Coming When Called ... Or Not
When you call your Newf, does he drop everything and head for you at a dead run and sit down as soon as he gets to you ... every time, no matter where you are and what he is doing when you call? No? Well, it could be a matter of life or death some day, or, at the very least, annoying when he doesn't. If you have resorted to begging, bribing or "counting to three" with your dog, he is:
Pulling your chain
Showing you who is boss
Telling you that you have to catch him before the two of you will meet again
Telling you that he doesn't have to come when he is called unless he feels like it.
All four of these answers may, in fact, be correct. It may be time to get back to basics. What 1 am talking about is restriction of freedom until he is convinced that new rules not only apply right now; but always. Unless the dog has really established bad habits in this regard, he should be redeemable.
Get Back To Basics
When I first work with a puppy other than in the house, he is always on leash. We practice coming when called and he receives a reward for coming in quickly and sitting. We then take that off the property and work on this until he is really good at it. We add teaching the word "close" to get him thinking about his responsibility in keeping track of me so that he doesn't take my presence for granted. Then we start going out for exercise with the older dogs and letting him drag a 50 foot line attached to his buckle collar. This gives him the illusion of being loose. When I call him to me, I call one of the older dogs first; then his name quickly after. He is coming back because the older dogs are coming to see what I want, they all get a bit of treat or a pat and praise (I try not to be too predictable at this stage), and he gets his also. I then release them and we all proceed through the field or park. We repeat these steps in various time frames, because it's good for the older dogs to drop everything and come running after they have been left to their own devices for a while, also. The puppy isn't let off the leash until he is flawless at this in the back yard and demonstrates real proficiency in the group with a lot of distraction like trees, children, bikes, etc.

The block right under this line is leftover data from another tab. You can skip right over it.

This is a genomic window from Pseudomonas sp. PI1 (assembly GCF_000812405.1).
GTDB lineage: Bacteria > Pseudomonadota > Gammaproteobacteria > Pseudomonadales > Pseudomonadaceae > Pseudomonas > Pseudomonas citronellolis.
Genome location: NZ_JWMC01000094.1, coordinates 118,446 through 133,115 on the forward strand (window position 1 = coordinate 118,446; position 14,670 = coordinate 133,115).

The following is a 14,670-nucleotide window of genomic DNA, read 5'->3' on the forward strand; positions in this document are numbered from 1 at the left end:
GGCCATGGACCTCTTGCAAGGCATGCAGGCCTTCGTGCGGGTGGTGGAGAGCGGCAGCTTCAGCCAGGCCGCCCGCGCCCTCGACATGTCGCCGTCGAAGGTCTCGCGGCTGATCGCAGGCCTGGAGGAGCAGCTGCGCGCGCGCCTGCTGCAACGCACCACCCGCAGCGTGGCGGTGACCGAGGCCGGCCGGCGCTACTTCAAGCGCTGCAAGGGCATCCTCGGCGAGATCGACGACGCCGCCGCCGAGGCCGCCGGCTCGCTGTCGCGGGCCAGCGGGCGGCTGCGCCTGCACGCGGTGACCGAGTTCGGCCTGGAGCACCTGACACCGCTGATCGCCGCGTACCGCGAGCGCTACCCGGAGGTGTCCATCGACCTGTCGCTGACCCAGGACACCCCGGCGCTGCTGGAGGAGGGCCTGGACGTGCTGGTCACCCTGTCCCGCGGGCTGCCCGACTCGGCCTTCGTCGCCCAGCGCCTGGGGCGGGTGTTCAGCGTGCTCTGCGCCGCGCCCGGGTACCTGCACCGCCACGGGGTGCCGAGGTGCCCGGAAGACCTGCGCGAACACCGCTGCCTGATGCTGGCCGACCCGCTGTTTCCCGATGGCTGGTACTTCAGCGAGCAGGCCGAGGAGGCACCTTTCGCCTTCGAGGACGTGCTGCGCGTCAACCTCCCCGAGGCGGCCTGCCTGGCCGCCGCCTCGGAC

Training Aids for Recalls
When Can a Dog be Off Leash?
I'm nervous about letting my half grown puppies off leash until I trust them, because I don't want anything to happen to them. It's not just that I don't want them to think they can run off; it's that bad things can happen to a loose dog that doesn't come back immediately. So, when people are telling me that their nine-month-old Newf runs away when off the leash and ask when I let mine off leash, I usually tell them that my puppies are more than a year old before I relinquish this control. Sometimes it is more a matter of my dogs just being used to coming in, rather than there having been some big confrontation where I chased the dog down and corrected him/her. Instead, they have been doing it right for so long that this is the only way they know to operate.
Get the Right Gear
Water Train on leash safely with floating long lines
Apply These Rules to Water Training
The same rules apply to water training. My puppies, half grown Newfs and some adults drag a line attached to them most of the time. It's easier to teach a Newf to come in with his bumper pulling him in with his line and praising him than it is to beg, yell, scold and bribe him to come to you when he would rather run down the beach or swim away with his toys.
I take Lacey to agility class. There are several dogs there who have to be chased down, even in a training building; staying with their owner or coming when they are called isn't in their vocabulary. It is not only annoying for the rest of us to have to wait our turns to work on the equipment while the dogs are chased after by their owners, but it is also very unsafe. I wonder what will stop these dogs from leaving the county or being hit by a car the first time they are entered in an open air agility trial.
So, if you have a Newfoundland who doesn't come running when you call, put him back on restricted freedom and help him relearn good habits. Don't be too eager to "test" him to see how he will act. If he has run off or ignored you more than a few times already, you probably have a bad habit that will take a few months on restricted freedom to make a believer out of your Newf; not just a couple of times. A dog under control is a dog who understands his place in the big scheme of things, respects you as his pack leader and also is safe to enjoy many more adventures and experiences with those who love him.
This training article was written by Cheryl Dondino and first appeared in Newf Tide in 1999
Recall photos feature Ron Horn and Oliver at the 2008 National Specialty Draft Test
© 2011 Newfoundland Club of America